Riverbed Steelhead QoS Classification for the FTP Data Channel

QoS Classification for the FTP Data Channel
When configuring QoS classification for FTP, the QoS rules differ depending on whether the FTP data channel is using active or passive FTP. Active versus passive FTP determines whether the FTP client or the FTP server select the port connection for use with the data channel, which has implications for QoS classification.

Active FTP Classification
With active FTP, the FTP client logs in and issues the PORT command, informing the server which port it must use to connect to the client for the FTP data channel. Next, the FTP server initiates the connection towards the client. From a TCP perspective, the server and the client swap roles: The FTP server becomes the client because it sends the SYN packet, and the FTP client becomes the server because it receives the SYN packet.
Although not defined in the RFC, most FTP servers use source port 20 for the active FTP data channel. For active FTP, configure a QoS rule on the server-side Steelhead appliance to match source port 20. On the client-side Steelhead appliance, configure a QoS rule to match destination port 20.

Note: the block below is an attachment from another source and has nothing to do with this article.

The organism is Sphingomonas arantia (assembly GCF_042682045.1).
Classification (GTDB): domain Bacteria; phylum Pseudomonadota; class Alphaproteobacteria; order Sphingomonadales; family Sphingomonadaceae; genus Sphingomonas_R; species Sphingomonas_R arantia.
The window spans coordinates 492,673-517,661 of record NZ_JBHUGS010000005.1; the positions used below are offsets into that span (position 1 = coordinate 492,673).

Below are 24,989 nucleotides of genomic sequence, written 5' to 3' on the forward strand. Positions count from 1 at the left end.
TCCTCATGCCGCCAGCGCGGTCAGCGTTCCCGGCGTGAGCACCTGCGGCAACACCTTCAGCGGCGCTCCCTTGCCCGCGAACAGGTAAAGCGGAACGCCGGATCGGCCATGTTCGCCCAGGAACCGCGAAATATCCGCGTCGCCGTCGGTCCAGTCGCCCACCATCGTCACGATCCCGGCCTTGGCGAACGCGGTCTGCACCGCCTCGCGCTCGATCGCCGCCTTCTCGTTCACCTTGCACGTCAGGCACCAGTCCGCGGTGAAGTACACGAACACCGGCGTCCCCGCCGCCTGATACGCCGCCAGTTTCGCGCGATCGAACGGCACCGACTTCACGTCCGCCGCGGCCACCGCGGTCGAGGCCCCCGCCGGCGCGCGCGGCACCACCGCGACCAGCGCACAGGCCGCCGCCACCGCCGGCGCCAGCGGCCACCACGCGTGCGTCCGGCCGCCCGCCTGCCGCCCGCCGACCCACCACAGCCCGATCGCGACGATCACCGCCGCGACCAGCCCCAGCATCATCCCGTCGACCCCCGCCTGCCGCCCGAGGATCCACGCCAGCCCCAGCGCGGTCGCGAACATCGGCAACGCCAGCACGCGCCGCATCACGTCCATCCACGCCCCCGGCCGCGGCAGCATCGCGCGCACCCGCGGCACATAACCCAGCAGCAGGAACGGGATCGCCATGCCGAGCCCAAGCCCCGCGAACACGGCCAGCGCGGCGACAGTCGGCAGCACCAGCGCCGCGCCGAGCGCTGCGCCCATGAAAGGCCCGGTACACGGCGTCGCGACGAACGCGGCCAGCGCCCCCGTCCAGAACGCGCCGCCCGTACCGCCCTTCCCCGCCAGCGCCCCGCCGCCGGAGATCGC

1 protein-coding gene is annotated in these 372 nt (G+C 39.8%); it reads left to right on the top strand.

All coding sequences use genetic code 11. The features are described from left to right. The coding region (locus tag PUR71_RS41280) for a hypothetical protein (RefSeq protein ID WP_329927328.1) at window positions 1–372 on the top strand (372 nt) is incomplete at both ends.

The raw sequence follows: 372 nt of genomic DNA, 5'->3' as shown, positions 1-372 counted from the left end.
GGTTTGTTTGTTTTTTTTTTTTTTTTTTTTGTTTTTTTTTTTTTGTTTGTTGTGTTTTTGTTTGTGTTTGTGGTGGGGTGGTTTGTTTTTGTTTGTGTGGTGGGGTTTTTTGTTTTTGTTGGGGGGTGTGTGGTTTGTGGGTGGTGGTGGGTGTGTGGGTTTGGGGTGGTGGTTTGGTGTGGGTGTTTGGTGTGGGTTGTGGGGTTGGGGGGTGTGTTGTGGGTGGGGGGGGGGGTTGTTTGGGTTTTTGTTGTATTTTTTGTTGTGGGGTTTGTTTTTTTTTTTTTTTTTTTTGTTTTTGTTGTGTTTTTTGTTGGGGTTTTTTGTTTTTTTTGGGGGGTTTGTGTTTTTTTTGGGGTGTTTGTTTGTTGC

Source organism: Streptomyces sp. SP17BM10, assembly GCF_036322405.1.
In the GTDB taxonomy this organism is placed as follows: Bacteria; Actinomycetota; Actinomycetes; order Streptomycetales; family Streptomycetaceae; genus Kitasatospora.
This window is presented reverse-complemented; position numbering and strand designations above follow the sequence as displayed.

Passive FTP Classification
With passive FTP, the FTP client initiates both connections to the server. First, it requests passive mode by issuing the PASV command after logging in. Next, it requests a port number for use with the data channel from the FTP server. The server agrees to this mode, selects a random port number, and returns it to the client. Once the client has this information, it initiates a new TCP connection for the data channel to the server-assigned port. Unlike active FTP, there is no role swapping and the FTP client initiates the SYN packet for the data channel.
It is important to note that the FTP client receives a random port number from the FTP server. Because the FTP server cannot return a consistent port number to use with the FTP data channel, RiOS does not support QoS Classification for passive FTP in versions earlier than RiOS v4.1.8, v5.0.6, or v5.5.1. Newer RiOS releases support passive FTP and the QoS Classification configuration for passive FTP is the same as active FTP.
When configuring QoS Classification for passive FTP, port 20 on both the server and client-side Steelhead appliances simply means the port number being used by the data channel for passive FTP, as opposed to the literal meaning of source or destination port 20.
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